# What can be derived from a vanishing Weyl tensor

1. Nov 5, 2012

### Airsteve0

I was just wondering what physical conclusions could be made about a spacetime which possess a vanishing Weyl curvature tensor, aside from the spacetime being conformally flat. By this question I am simply interested if any inferences can be made about the metric describing the spacetime, or just general properties of the spacetime itself. Thanks for any insight!

2. Nov 5, 2012

### TrickyDicky

Basically no vacuum and no tidal forces.

3. Nov 5, 2012

### Airsteve0

Vanishing of the Weyl tensor implies the spacetime cannot be a vacuum?

4. Nov 5, 2012

### PAllen

Well, the one possibility for vacuum + Weyl=0 is flat Minkowski space; a universe with no matter or fields. This can be part of a bigger solution. For example, you have this inside a spherical matter shell containing vacuum.

5. Nov 5, 2012

### Airsteve0

Oh ok, so for example if the interior of a spherical region was vacuum and outside the sphere was a Robertson-Walker type spacetime? Are there any other interesting properties that the vanishing Weyl tensor can give rise to?

6. Nov 5, 2012

### Naty1

from Roger Penrose THE ROAD TO REALITY....PG 766

7. Nov 5, 2012

8. Nov 5, 2012

### PAllen

If you Weyl away your time, you won't get fat (grow in volume).

Last edited: Nov 5, 2012
9. Nov 5, 2012

### atyy

:rofl:

10. Nov 5, 2012

### PAllen

But if you eat Ricci food, you will get fat.

Last edited: Nov 6, 2012
11. Nov 6, 2012

### TrickyDicky

The Baez expalanation is interesting but one thing that I don't see addressed and I find important is that there are no (isotropic) solutions in GR that allow you to obtain both types of curvature, they are mutually exclusive, as if everything is set up by the EFE so that we can never get the whole picture of curvature (the 20 components), either you have to conform with only the Weyl ones or the Ricci ones. One cannot have both vacuum and matter like it seems the case physically.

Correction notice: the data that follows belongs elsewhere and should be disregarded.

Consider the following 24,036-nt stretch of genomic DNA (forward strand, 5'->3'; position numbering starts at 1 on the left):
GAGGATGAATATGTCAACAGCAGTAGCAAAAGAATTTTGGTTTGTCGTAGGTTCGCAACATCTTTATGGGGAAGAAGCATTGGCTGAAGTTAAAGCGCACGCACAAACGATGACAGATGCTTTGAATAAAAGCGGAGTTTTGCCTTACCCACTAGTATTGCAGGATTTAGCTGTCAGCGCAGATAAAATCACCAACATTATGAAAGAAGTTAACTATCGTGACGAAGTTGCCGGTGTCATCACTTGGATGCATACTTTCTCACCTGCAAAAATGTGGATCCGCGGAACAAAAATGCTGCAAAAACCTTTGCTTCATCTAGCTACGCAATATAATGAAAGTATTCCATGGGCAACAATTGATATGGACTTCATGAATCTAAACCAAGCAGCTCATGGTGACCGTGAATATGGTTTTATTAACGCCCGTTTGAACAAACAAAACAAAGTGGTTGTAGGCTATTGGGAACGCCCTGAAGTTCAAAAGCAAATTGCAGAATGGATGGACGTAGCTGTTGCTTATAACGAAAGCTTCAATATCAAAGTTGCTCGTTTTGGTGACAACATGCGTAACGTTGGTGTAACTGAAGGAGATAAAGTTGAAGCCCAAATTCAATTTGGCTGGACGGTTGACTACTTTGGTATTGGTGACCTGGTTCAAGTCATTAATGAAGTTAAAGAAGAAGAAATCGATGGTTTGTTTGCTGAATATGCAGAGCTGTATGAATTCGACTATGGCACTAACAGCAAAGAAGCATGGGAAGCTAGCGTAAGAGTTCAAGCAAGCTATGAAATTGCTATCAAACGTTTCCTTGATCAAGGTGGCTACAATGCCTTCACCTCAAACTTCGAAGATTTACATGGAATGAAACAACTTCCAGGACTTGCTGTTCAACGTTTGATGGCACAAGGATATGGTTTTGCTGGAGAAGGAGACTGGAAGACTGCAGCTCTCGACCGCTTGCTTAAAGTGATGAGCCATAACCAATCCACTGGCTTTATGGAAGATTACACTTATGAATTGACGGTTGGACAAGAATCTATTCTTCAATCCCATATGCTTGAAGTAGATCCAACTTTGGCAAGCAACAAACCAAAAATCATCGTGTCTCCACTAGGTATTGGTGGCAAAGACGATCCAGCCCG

Last edited: Nov 6, 2012
12. Nov 6, 2012

### Bill_K

What about a Bianchi cosmology, i.e. a FRW cosmology with anisotropic expansion rates. I think in that case both the Ricci and Weyl tensors will be nonzero.

13. Nov 6, 2012

### TrickyDicky

Which one specifically? AFAIK all FRW cosmologies are isotropic by definition. The Krasner and the Taub-NUT cosmologies come to mind but they are vacuum solutions (vanishing Ricci tensor).

14. Nov 6, 2012

### TrickyDicky

You might be referring to the Mixmaster universe, but I don't see how it would have Weyl curvature.

15. Nov 6, 2012

### Mentz114

The Bianchi II dust with nil hyperslices has both Weyl and Ricci curvature. Came as a surprise to me too. I'll post more details later - busy now.

The metric is
$$ds^2=-{dt}^{2}+{e}^{-2\,c-2\,b}\,{dy}^{2}\,\left( {e}^{2\,b}\,{x}^{2}+{e}^{2\,c}\right) +2\,{e}^{-2\,c}\,dy\,dz\,x+{e}^{-2\,c}\,{dz}^{2}+{e}^{-2\,a}\,{dx}^{2}$$
where a,b,c depend on t only.

Last edited: Nov 6, 2012
16. Nov 6, 2012

### TrickyDicky